Necrotizing enterocolitis (NEC) is an often misunderstand and overlooked threat to many infants and newborns in the United States. NEC is a life-threatening condition that affects the gastrointestinal health of vulnerable infants and premature babies.
The painful condition can be fatal among young children if not diagnosed and treated quickly. NEC also could cause ongoing health issues and related medical costs to treat them. A combination of therapies can provide beneficial results, especially when the NEC is diagnosed early.
A wide range of commonly occurring health complications might occur with NEC. Those complications often have lasting effects on surviving infants due to developmental issues and ongoing health complications. The following is a closer look at them and how they might affect a child’s health.
Neurodevelopment is what happens when an infant’s body organizes the neural pathways that comprise the central nervous system. The process actually starts while still within the womb and continues for many years after birth. It includes the rapid development of the child’s brain before and after birth that ultimately affects that child’s physical and mental abilities while growing up and as an adult.
A healthy infant can develop and grow at good pace, but one afflicted with NEC often endures neurodevelopmental delays (NDDs) that greatly slow that pace. NDDs have many potentially lasting and adverse effects in children that could carry on into adulthood.
Strictures and Adhesions
Babies who survive the early risks of NEC often develop colonic or intestinal strictures and adhesions that create potential health complications. Strictures and adhesions are commonly occurring complications that could lead to life-threatening conditions. A combination of therapies, treatments, and surgeries generally improve survival rates when the condition is caught early and medical treatment is applied.
Bowel perforation or necrosis are painful conditions. Cholestasis occurs when the bowel or intestines have perforations that enable matter to pass through that otherwise could not. NEC and cholestasis often are closely associated and increasing in frequency in recent years.
Short Bowel Syndrome
The effects of NEC could result in short bowel syndrome, which means the child’s body cannot absorb nutrients and fluids well enough to maintain good health. Either part of the small intestine is missing or otherwise is not working properly with short bowel syndrome. In some cases, a surgeon might have removed a large section of the small intestine to treat the NEC.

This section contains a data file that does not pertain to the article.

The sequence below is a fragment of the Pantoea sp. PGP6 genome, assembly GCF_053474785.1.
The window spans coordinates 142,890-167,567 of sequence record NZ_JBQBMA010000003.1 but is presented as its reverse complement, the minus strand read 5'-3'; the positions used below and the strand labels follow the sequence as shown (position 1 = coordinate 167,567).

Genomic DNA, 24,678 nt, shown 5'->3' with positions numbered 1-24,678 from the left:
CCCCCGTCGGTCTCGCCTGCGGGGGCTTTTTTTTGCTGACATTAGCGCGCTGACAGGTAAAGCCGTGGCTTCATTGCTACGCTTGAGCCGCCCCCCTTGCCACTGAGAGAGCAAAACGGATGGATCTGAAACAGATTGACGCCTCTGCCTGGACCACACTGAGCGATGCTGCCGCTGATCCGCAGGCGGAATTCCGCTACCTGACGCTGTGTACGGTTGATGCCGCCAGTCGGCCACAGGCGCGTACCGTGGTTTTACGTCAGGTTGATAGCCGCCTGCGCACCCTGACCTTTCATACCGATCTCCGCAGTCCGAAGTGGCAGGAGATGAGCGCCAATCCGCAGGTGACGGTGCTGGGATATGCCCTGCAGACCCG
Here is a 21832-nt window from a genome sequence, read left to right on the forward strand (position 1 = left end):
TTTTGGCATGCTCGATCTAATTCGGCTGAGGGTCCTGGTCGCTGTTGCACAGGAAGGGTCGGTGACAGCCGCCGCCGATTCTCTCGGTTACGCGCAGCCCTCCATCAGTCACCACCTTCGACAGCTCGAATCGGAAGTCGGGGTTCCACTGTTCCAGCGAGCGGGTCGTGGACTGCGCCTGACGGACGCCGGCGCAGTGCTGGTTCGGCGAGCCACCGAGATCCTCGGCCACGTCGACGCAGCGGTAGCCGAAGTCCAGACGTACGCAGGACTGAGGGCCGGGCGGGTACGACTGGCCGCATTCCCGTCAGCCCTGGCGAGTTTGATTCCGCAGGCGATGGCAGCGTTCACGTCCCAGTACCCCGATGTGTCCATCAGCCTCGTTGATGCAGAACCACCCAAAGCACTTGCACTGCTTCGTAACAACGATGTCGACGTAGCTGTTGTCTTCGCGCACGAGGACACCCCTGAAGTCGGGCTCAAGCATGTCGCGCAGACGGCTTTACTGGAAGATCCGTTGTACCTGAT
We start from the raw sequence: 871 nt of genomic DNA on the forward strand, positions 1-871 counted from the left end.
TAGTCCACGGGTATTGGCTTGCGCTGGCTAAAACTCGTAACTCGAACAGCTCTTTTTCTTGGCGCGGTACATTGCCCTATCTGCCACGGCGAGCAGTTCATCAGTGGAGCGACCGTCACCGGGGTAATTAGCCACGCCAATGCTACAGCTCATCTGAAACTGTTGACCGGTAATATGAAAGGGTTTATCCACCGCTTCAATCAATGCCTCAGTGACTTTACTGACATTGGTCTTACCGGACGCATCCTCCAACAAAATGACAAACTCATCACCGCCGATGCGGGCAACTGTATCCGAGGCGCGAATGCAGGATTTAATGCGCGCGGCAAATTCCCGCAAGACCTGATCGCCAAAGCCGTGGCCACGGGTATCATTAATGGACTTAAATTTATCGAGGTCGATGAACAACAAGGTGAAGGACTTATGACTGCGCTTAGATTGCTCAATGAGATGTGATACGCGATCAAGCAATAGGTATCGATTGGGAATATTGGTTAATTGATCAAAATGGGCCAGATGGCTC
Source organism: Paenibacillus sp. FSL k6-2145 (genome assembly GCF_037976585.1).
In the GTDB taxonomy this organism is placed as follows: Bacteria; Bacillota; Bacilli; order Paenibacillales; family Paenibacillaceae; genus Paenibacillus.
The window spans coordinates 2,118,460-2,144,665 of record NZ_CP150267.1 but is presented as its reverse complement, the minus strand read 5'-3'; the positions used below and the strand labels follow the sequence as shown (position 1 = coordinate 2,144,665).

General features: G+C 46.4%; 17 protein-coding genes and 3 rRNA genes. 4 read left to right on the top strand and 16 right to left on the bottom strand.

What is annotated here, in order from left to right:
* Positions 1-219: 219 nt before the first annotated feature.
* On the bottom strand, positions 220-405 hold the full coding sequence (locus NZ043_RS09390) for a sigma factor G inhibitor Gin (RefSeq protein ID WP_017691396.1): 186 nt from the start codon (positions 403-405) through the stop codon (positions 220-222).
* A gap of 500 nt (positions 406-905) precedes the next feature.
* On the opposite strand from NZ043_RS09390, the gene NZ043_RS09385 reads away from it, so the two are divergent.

Since children need more calories and nutrients than adults to develop and grow properly, small bowel syndrome could have long-lasting developmental effects. Dietary changes can help children with NEC to manage small bowel syndrome and might include intravenous feedings of nutritional solutions.
When a surgical treatment for NEC causes short bowel syndrome in an infant, it runs a high risk of intestinal failure. Intestinal failure occurs when the infant cannot take in fluids and nutrients naturally, which is a life-threatening condition. The problem is especially dangerous due to it occurring more often in infants born prematurely and who already have a compromised immunity system.
The NEC condition can result in lesions and similar injuries that lead to the onset of sepsis. Postnatal sepsis is an especially common complication for infants who are born very early and weigh less than normal. Babies born early and with NEC often wind up more susceptible to sepsis and run a much higher risk of slower mental development due to NDDs.
Infant Weight Matters
The potential for surviving NEC and leading a relatively normal life are much greater the more the infant weighs at birth. According to an article provided by the Genetic and Rare Diseases Information Center (GARD), an infant that weighs less than 53 ounces suffers a mortality rate that is 10 percent to 50 percent higher than babies who weigh more than 88 ounces. Infants who are born extremely prematurely and weigh less than 35 ounces at birth have mortality rates ranging from 40 to 100 percent.
NEC Survival Rates are Improving
Among infants who survive NEC, about half wind up with long-term health complications, says the article provided by GARD. Intestinal stricture and short bowel syndrome are the most commonly occurring long-term health effects. While stricture could occur naturally, short bowel syndrome occurs in nearly a quarter of all cases when surgery is performed to remove part of the small intestine.
Although about half of all infants with NEC wind up with long-term health problems, the other half generally wind up living mostly normal lives with no health complications. Short bowel syndrome generally is the most serious complication, but many infants wind up developing well enough to fully overcome short bowel syndrome after about two years of growth. Most babies who have NEC but do not suffer from extensive intestinal problems often gain normal bodily functions within one to 10 years.
St. Louis NEC Lawyers at Cates Mahoney, LLC Provide Legal Help to Those Suffering From NEC Complications
NEC is a rare condition that afflicts a relatively small percentage of infants. When infants suffer from NEC, medical malpractice may be at play. The St. Louis NEC lawyers at Cates Mahoney, LLC can review your case to determine if medical malpractice caused your infant’s NEC complications. Call us at 618-277-3644 or contact us online to schedule a free consultation. Located in Swansea, Illinois, we serve clients throughout St. Louis, Belleville, East St. Louis, Edwardsville, Granite City, Waterloo, Chester, Carbondale, St. Clair County, Madison County, Monroe County, Randolph County, and other regions throughout Southern Illinois.